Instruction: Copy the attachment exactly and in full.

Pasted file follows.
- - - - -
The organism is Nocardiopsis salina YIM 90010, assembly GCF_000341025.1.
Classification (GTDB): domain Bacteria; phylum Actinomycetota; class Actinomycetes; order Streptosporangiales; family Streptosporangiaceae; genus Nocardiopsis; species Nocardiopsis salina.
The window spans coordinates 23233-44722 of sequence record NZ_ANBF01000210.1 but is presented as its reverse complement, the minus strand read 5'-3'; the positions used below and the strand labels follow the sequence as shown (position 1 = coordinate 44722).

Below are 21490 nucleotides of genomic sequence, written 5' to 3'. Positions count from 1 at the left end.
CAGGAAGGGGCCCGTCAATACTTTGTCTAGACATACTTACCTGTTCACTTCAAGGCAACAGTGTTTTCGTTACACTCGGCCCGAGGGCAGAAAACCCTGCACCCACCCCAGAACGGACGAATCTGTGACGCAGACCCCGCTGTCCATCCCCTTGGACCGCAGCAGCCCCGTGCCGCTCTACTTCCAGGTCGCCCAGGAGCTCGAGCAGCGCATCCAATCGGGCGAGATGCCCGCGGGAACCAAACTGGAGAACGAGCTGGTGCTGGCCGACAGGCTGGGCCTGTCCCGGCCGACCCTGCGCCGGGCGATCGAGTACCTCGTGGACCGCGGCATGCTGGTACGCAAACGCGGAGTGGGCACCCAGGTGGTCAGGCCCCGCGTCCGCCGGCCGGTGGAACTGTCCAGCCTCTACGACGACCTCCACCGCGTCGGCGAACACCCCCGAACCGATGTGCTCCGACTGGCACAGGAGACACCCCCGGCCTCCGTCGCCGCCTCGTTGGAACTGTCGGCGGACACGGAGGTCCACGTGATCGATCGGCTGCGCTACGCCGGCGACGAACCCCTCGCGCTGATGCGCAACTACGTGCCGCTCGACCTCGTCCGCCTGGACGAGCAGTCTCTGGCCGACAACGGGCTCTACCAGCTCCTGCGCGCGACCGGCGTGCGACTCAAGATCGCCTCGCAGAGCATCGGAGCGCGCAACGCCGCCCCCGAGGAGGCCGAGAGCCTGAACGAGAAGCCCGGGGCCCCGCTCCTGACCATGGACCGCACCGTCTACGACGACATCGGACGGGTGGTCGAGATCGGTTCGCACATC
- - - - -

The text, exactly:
The organism is Nocardiopsis salina YIM 90010, assembly GCF_000341025.1.
Classification (GTDB): domain Bacteria; phylum Actinomycetota; class Actinomycetes; order Streptosporangiales; family Streptosporangiaceae; genus Nocardiopsis; species Nocardiopsis salina.
The window spans coordinates 23233-44722 of sequence record NZ_ANBF01000210.1 but is presented as its reverse complement, the minus strand read 5'-3'; the positions used below and the strand labels follow the sequence as shown (position 1 = coordinate 44722).

Below are 21490 nucleotides of genomic sequence, written 5' to 3'. Positions count from 1 at the left end.
CAGGAAGGGGCCCGTCAATACTTTGTCTAGACATACTTACCTGTTCACTTCAAGGCAACAGTGTTTTCGTTACACTCGGCCCGAGGGCAGAAAACCCTGCACCCACCCCAGAACGGACGAATCTGTGACGCAGACCCCGCTGTCCATCCCCTTGGACCGCAGCAGCCCCGTGCCGCTCTACTTCCAGGTCGCCCAGGAGCTCGAGCAGCGCATCCAATCGGGCGAGATGCCCGCGGGAACCAAACTGGAGAACGAGCTGGTGCTGGCCGACAGGCTGGGCCTGTCCCGGCCGACCCTGCGCCGGGCGATCGAGTACCTCGTGGACCGCGGCATGCTGGTACGCAAACGCGGAGTGGGCACCCAGGTGGTCAGGCCCCGCGTCCGCCGGCCGGTGGAACTGTCCAGCCTCTACGACGACCTCCACCGCGTCGGCGAACACCCCCGAACCGATGTGCTCCGACTGGCACAGGAGACACCCCCGGCCTCCGTCGCCGCCTCGTTGGAACTGTCGGCGGACACGGAGGTCCACGTGATCGATCGGCTGCGCTACGCCGGCGACGAACCCCTCGCGCTGATGCGCAACTACGTGCCGCTCGACCTCGTCCGCCTGGACGAGCAGTCTCTGGCCGACAACGGGCTCTACCAGCTCCTGCGCGCGACCGGCGTGCGACTCAAGATCGCCTCGCAGAGCATCGGAGCGCGCAACGCCGCCCCCGAGGAGGCCGAGAGCCTGAACGAGAAGCCCGGGGCCCCGCTCCTGACCATGGACCGCACCGTCTACGACGACATCGGACGGGTGGTCGAGATCGGTTCGCACATC